Software changes over time. Your company’s web site this year does things you had no idea you needed two years ago. How can we keep the cost of change manageable?
Automated testing is one way. Especially for large software projects, the practice of automated testing can dramatically reduce the cost of adapting software to new business necessities.
As a developer, when I upgrade to a new version of software or add a new feature, automated tests tell me right away when I’ve broken a working feature. Automated tests find bugs instantly. Manual testing can also find bugs, but it’s slower and more expensive. So professional software development teams use automated tests extensively.
Sometimes we can get to a deadline sooner by leaving out automated tests, but it increases the cost of development from then on,at least until we take the time to write the automated tests. We call shortcuts like going without tests “technical debt” — taking those shortcuts in development can speed you up in the short term, but then you’re stuck “paying the interest” on the debt in the form of extra time and cost.
Predicting and Avoiding Unpredictability
One of the most difficult issues in software project management is the strong>inherent unpredictability of software project schedules. The only predictable task, in any field, is one you’ve already done before. But in software, if you’re writing code that’s been written before, you’re doing it wrong — you should just copy the existing files into the new project!
This means that almost everything we do as software developers is
something that has never been done before. Herman the Handyman,
who just installed a tile floor for me, has probably installed
hundreds of tile floors. He has to keep installing tile floors again
and again as long as new tile floors are needed. We in the software
industry would have long since written a Tile Floor Template Library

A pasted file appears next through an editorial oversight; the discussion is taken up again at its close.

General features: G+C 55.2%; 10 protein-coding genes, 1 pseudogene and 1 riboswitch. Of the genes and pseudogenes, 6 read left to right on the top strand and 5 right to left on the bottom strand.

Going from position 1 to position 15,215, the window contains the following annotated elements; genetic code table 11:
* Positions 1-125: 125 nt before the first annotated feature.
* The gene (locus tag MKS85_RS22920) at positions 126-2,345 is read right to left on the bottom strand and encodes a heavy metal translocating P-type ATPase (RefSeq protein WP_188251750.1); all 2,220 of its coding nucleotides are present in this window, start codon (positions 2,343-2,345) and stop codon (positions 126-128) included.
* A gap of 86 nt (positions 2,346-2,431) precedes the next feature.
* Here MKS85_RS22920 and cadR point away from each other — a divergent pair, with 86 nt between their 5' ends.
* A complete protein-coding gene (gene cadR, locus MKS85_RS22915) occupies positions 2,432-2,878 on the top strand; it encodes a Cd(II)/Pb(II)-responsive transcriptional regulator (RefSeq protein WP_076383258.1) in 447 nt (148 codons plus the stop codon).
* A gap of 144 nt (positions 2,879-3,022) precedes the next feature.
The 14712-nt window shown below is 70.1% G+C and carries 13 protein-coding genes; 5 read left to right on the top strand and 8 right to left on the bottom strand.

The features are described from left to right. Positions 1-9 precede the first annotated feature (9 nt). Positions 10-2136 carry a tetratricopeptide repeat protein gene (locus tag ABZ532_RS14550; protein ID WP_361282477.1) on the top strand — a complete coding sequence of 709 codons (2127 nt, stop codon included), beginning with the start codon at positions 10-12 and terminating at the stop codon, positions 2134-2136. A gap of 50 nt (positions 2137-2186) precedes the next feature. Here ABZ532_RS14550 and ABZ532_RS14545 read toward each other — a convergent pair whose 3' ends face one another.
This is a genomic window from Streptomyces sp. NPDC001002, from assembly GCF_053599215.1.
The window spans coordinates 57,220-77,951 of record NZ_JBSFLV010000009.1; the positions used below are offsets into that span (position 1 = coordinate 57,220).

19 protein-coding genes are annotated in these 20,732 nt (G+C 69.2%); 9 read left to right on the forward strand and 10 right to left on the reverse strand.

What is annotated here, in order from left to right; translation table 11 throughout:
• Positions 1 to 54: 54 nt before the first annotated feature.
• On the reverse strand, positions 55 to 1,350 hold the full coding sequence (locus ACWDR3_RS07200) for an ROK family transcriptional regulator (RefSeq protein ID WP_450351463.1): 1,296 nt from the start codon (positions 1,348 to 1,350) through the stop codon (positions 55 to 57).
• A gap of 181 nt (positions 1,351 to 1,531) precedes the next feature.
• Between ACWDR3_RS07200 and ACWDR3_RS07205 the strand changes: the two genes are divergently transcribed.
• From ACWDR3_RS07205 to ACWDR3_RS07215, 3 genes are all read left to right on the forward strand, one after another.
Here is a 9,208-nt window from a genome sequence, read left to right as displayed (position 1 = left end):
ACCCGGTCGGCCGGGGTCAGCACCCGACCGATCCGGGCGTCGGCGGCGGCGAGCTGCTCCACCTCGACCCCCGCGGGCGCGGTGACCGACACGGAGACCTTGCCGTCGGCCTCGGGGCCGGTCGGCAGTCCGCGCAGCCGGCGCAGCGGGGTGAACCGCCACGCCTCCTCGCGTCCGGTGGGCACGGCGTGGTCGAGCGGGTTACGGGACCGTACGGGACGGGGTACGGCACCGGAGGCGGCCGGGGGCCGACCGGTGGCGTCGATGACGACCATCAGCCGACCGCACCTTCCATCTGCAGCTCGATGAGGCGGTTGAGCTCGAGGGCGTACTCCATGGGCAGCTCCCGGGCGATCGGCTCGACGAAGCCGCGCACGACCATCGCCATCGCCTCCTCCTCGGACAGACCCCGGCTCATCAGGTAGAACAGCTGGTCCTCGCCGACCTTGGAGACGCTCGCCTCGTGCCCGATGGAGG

(TFTL) and generating new tile floors would be trivial.
… Everything you do is on the cutting edge by definition. So by
definition it is unpredictable.
In the face of this inherent unpredictability, we can at least remove much of the avoidable unpredictability. One of the biggest causes of avoidable unpredictability is tracking down bugs. An unexpected nasty bug can blow your development budget and your schedule. Because automated tests let you find bugs quickly, tests reduce the risks of software project budgets.
What Programmers Do, and Why Catching Bugs Faster is Such a Big Deal
A lot of people think that software development consists mostly of typing code into a computer, with the occasional error that needs to be fixed. A little arithmetic will show how wrong that is.
Nearly all programmers are adept typists, capable of speeding along at 90 words per minute. A line of code is typically about five words worth, so if a programmer is just typing in code from a printout, he or she can type about 18 lines of code per minute, or 1080 lines per hour, or 8640 lines per day.
But, on real-life software projects, programmers might produce between 3 and 30 lines of code per day,
or up to 100 lines in extreme circumstances on small projects. So they’re spending at least 99% of their time doing things other than typing in production code.
Where does that 99% of the time go? It’s spent on understanding what the existing code does (this alone is about 50%), on figuring out what the new code needs to do, on organizing the code, on testing to see what the code does, and on hunting down bugs in the code to make it work right. In particular, people often underestimate the enormous amount of time even the best programmers have to spend ferreting out their own mistakes.
How Automated Testing Works